Afghanistan remains a complex and protracted humanitarian emergency, fueled by the convergence of decades of conflict, the impact of natural disasters, and widespread economic challenges. Entrenched conflict and violence related to a growth in civilian-targeted attacks, an escalation of air strikes, and election-related violence in 2019 resulted in unprecedented levels of humanitarian need and the forced displacement of over 437,000 people.1 The impacts of conflict were compounded by the damaging effects of natural disasters, specifically flash flooding in the first six months of 2019 and the lingering impact of years of severe drought. Decades of exposure to prolonged conflict and natural disaster have left the most vulnerable people with depleted economic resources and continuously facing challenges accessing basic services and ensuring their own survival. Understanding the needs of recently shock-affected and acutely vulnerable people is critical to providing a comprehensive humanitarian response, improving their living conditions, and strengthening their coping capacity.
A multi-sector Whole of Afghanistan Assessment (WoAA) was conducted in 2019 to provide an evidence base for the humanitarian community to better understand the sectoral, inter-sectoral and multi-sectoral needs of crisis- affected populations across Afghanistan. The WoAA was implemented through a nation-wide structured household survey conducted between 17 July and 19 September 2019 in accessible areas throughout all 34 provinces of Afghanistan. Over 30,000 interviews were carried out amongst a representative sample of displaced and non- displaced shock-affected households,2 using random cluster sampling. The WoAA 2019 operated as one of the main data sources to inform strategic-level planning within the Humanitarian Programme Cycle (HPC) for 2020, providing evidence for the 2020 Humanitarian Needs Overview (HNO) and the updating of the Humanitarian Response Plan (HRP) 2018-2021. The assessment was conducted within the framework of the Inter-Cluster Coordination Team (ICCT) and facilitated by REACH, in close collaboration with the UN Office for the Coordination of Humanitarian Affairs (OCHA) and all clusters present in Afghanistan.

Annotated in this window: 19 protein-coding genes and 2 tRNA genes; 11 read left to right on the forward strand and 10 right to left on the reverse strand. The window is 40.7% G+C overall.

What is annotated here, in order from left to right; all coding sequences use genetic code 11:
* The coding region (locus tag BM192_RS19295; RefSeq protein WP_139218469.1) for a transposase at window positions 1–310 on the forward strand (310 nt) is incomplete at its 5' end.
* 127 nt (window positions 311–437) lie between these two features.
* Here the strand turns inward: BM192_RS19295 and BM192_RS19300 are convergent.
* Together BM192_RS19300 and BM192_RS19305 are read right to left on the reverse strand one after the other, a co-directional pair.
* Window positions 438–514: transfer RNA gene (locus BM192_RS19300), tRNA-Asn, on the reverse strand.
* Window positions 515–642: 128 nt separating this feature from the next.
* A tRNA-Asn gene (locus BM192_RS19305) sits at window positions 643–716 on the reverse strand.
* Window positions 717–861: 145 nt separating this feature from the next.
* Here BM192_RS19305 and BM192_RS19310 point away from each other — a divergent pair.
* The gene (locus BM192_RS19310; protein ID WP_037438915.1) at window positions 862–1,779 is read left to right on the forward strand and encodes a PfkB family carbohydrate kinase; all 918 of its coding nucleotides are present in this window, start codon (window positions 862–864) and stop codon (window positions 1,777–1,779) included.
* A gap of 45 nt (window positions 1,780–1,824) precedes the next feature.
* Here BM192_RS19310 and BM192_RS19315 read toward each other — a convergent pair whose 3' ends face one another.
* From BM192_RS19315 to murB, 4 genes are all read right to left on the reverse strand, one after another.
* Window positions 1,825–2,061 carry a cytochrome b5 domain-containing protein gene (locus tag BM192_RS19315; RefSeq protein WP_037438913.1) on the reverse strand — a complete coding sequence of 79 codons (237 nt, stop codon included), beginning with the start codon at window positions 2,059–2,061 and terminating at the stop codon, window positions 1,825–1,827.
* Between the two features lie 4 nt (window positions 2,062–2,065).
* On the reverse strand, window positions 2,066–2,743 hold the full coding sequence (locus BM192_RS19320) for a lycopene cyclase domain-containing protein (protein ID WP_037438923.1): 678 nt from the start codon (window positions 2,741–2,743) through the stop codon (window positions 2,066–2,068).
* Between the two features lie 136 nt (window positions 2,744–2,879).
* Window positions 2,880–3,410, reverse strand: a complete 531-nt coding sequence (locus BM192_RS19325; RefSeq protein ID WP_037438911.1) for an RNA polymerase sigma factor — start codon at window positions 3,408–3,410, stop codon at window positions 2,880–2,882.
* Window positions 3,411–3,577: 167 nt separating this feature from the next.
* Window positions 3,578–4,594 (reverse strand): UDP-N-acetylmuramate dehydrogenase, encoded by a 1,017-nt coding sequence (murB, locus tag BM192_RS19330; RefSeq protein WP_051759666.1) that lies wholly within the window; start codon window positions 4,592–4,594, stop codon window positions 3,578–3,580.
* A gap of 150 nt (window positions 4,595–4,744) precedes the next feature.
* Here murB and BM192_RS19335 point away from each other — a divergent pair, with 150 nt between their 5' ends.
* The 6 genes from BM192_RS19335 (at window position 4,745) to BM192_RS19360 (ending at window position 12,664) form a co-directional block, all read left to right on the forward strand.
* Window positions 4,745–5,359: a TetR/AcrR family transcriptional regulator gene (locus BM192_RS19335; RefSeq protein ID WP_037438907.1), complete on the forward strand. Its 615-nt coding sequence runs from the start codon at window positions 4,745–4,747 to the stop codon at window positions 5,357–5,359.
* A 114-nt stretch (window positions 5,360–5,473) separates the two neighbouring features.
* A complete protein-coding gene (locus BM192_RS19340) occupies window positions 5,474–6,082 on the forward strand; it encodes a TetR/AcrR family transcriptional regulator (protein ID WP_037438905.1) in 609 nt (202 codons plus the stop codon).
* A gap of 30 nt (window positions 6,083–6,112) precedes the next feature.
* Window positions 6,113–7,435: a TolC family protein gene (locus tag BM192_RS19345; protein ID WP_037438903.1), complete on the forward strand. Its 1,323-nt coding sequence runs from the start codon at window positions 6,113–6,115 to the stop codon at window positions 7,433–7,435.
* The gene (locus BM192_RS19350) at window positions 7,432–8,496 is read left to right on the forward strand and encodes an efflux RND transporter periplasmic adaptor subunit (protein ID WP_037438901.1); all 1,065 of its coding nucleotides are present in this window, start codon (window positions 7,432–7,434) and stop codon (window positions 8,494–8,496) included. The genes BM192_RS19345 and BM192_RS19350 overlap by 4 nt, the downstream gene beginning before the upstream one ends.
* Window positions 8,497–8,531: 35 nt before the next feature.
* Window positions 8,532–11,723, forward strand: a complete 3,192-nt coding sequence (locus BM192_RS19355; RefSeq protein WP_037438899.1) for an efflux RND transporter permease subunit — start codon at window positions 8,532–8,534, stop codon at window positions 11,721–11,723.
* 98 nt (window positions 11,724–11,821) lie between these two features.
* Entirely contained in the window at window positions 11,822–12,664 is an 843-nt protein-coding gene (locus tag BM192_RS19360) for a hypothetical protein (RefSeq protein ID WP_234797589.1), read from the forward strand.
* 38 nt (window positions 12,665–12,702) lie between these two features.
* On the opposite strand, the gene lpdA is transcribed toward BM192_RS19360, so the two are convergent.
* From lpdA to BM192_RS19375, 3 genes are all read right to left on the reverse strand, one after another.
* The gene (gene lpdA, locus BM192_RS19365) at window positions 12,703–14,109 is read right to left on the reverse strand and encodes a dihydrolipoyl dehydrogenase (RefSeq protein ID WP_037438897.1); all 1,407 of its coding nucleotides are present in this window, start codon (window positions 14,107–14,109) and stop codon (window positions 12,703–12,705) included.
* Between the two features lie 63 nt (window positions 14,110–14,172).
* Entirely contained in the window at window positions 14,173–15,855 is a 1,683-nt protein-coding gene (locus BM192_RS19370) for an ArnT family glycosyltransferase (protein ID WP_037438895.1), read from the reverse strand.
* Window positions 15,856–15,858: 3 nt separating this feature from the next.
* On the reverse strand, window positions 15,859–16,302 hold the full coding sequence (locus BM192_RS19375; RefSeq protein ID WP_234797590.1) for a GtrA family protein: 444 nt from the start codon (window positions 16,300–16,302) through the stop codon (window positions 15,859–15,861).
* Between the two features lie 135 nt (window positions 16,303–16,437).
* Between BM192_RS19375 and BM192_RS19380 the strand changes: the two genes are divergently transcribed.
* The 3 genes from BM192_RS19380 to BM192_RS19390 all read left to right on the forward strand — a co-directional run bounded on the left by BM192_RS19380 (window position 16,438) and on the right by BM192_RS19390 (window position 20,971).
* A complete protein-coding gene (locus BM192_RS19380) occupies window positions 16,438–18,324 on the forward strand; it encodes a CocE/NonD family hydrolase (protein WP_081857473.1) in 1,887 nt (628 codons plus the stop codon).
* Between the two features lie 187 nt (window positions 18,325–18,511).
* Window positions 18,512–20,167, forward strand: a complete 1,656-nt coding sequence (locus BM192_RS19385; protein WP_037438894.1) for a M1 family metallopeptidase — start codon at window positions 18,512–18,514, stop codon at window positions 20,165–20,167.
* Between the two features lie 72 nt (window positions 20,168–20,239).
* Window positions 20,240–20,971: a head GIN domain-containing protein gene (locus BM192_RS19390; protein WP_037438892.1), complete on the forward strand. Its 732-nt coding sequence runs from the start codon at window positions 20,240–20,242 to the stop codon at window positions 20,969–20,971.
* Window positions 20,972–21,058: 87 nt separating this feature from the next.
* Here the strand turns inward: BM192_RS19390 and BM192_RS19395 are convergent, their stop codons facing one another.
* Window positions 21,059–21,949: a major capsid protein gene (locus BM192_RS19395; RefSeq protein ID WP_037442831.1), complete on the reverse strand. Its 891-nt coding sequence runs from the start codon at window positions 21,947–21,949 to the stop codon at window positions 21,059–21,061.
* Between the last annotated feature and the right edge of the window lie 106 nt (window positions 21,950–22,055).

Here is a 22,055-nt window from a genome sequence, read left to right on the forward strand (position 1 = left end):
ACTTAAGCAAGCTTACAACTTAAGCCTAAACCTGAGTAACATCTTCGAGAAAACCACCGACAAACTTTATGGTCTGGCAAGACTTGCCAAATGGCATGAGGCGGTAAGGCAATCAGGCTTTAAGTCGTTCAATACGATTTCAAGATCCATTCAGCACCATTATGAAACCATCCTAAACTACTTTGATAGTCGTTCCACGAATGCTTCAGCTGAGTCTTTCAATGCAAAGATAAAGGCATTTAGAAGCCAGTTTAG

This report presents the key findings of the WoAA generated through a Multi-Sector Needs Index (MSNI) analysis. The MSNI analytic framework incorporates elements of the draft Joint Inter-Sectoral Analysis Framework (JIAF) and is proposed by REACH as a standardised approach for the 2019 multi-sectoral needs assessments. The MSNI consists of calculating a multi-sectoral needs score based on a severity scale that categorises household needs as either minimal / no need (1), stress (2), severe (3), or extreme (4).
Findings are statistically representative of the displaced population (IDP and cross-border returnee households) in each province, with a 95% confidence level and 5% margin of error, and for all population groups at the regional level with the same level of precision (95/5).3 The findings presented in the report are subject to several limitations, including: interviews only being carried out with the head of household resulting in the perspective of female members being under-represented, security concerns preventing access to all areas and leading to half of the interviews in Farah province being conducted using paper form, findings not being generalisable to hard-to-reach areas, and a possible overestimation of needs by respondents expecting a consequent increase in assistance.4